Nokia reserves the razzle-dazzle for its Windows Phone-powered Lumia handsets, but the once Mighty Finn is still plugging away selling a cheaper range of Asha phones, based on its old-as-the-hills Series 40 software.
Asha phones are mostly aimed at buyers in developing countries such as India, but Nokia's also selling select models here in the UK in the hope of wooing you away from budget Google Android handsets.
They can be described as smart phones with usability strings attached.
Yes, you can download apps but don't expect this software to be as slick
and easy to use as an Android or iOS device.
The Asha 306 has a low price -- currently it's up for grabs SIM-free for £80 via Expansys -- but is it worth even that modest amount of cash?
Should I buy the Asha 306?
In a word, no. The 306 is Nokia's second all-touchscreen Asha offered in the UK, along with the Asha 311. But unlike the latter device it lacks 3G, which kills its usefulness for web browsing when out and about.
There's no sensible reason to buy the 306. Even if money's tight, you're spoiled for choice with so many capable budget Androids up for grabs. This smorgasbord of cheap 'droids means you can bag something far tastier such as the T-Mobile Vivacity, which packs 3G, apps galore and puts simple-to-use software under your fingertips for the same (and even less) cash.
Buying the 306 saddles you with a frustrating, flaky operating system, a cramped low-res screen and crawlingly slow web browsing when not tethered to Wi-Fi. It's like taking 10 steps backwards into the olden days of mobile.
If you're eyeing the 306 as a back-up blower to use in emergencies when your main phone goes kaput, it's still not worth your while as there are more affordable alternatives -- such as Nokia's even cheaper Asha 201 -- to stick in your drawer.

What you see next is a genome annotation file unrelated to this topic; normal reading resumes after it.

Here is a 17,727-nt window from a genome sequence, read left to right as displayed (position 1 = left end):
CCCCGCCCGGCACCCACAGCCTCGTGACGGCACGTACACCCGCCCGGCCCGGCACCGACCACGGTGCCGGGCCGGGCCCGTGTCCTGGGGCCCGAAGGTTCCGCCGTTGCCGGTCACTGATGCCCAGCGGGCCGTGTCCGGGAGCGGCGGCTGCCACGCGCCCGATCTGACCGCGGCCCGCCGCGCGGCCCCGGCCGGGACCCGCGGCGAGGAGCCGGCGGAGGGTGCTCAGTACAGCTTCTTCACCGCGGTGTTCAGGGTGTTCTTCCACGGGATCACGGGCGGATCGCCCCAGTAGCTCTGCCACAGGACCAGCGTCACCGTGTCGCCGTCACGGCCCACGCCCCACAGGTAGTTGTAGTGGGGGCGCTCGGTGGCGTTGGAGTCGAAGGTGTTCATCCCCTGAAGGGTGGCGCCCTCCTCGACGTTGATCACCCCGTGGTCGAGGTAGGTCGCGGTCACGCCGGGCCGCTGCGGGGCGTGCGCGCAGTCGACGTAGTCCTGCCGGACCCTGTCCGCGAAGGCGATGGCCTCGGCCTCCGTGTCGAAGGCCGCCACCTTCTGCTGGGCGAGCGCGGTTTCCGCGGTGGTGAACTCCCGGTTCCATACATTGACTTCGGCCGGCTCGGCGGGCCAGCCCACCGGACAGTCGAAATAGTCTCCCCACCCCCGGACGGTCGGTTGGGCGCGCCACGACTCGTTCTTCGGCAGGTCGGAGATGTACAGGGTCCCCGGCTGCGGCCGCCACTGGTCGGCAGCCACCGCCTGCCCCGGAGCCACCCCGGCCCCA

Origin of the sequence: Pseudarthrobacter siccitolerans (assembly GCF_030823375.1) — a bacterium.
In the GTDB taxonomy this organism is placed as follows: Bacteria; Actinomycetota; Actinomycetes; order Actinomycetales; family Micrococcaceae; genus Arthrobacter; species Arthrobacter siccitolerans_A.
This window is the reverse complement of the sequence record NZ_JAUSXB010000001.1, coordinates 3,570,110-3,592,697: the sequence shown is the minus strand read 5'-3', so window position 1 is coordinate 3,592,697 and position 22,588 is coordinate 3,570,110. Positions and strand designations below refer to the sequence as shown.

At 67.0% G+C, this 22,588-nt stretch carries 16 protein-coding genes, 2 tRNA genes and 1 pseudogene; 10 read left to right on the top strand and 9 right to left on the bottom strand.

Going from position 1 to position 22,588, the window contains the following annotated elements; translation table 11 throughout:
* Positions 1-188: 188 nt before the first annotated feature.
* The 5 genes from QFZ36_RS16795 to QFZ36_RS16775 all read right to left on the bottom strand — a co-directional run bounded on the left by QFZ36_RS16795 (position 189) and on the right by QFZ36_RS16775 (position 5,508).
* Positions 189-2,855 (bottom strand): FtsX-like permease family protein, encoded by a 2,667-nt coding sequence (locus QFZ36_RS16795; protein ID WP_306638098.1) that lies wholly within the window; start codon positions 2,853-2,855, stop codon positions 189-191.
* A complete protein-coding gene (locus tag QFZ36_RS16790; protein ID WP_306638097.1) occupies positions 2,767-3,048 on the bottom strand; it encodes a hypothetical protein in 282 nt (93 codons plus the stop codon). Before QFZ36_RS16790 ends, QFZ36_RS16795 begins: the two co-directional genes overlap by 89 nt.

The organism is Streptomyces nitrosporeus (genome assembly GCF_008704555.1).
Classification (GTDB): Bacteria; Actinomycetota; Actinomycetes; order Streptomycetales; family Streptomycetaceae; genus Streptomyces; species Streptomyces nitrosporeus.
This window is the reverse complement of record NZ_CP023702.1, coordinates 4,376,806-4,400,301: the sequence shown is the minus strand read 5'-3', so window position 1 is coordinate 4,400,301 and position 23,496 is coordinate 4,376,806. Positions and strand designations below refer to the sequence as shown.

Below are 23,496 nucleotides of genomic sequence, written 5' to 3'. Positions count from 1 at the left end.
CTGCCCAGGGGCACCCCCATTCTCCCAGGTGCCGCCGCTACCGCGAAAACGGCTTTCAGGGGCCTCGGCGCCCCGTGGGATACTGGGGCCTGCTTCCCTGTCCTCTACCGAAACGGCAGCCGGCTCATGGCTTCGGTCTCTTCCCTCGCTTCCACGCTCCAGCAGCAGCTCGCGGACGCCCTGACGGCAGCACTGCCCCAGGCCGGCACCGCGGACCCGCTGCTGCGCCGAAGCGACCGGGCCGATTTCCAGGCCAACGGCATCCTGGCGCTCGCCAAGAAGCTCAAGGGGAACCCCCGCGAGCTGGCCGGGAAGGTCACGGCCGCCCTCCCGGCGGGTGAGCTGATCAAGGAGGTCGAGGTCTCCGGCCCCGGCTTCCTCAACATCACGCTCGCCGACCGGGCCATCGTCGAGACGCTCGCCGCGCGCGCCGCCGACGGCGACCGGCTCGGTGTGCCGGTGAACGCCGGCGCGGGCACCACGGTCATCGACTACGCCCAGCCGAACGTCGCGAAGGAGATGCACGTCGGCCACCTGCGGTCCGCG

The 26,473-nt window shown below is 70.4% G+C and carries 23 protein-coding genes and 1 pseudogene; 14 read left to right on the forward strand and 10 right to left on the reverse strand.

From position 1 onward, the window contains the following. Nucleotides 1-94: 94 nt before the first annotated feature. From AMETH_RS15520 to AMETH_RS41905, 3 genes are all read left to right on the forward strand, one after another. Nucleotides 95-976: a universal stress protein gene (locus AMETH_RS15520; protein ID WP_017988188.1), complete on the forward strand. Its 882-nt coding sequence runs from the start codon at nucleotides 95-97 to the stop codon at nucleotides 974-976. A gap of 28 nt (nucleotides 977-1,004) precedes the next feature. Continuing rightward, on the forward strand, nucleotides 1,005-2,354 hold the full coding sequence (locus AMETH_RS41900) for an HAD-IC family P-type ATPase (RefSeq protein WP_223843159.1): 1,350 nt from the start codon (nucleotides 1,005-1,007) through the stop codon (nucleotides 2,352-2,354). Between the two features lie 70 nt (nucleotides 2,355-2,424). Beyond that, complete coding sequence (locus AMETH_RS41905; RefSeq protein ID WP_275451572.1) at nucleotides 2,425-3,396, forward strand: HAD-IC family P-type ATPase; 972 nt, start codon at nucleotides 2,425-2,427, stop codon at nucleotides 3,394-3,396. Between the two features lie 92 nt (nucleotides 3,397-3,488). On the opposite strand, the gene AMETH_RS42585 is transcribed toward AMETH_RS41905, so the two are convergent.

Screen, design and build quality
The 306 is a small, plasticky candybar-shaped handset with a narrow 3-inch touchscreen on its face. The display is very low res at 240x400 pixels -- so it looks hazy and lacks crispness, while the touchscreen feels dull rather than responsive. I found I needed to press firmly to get my fingers to register.
From the front, the phone is all angular edges, as if someone has grabbed a knife and sliced random bits off. Mixed in with the chopped lines are swoops and curves -- especially on the sides and back. There's also a mix of shiny and matte plastic surfaces. The result is a hodge-podge of angles, curves and annoying reflections.
Build quality feels rigid, despite all the plastic, though it's possible you may hear a creak or two if you squeeze the phone really hard.
There are four physical keys on the 306 -- two call buttons on the front incorporated into one long button (the decline call key also doubles as the power key), and a lock key and volume rocker on the right edge.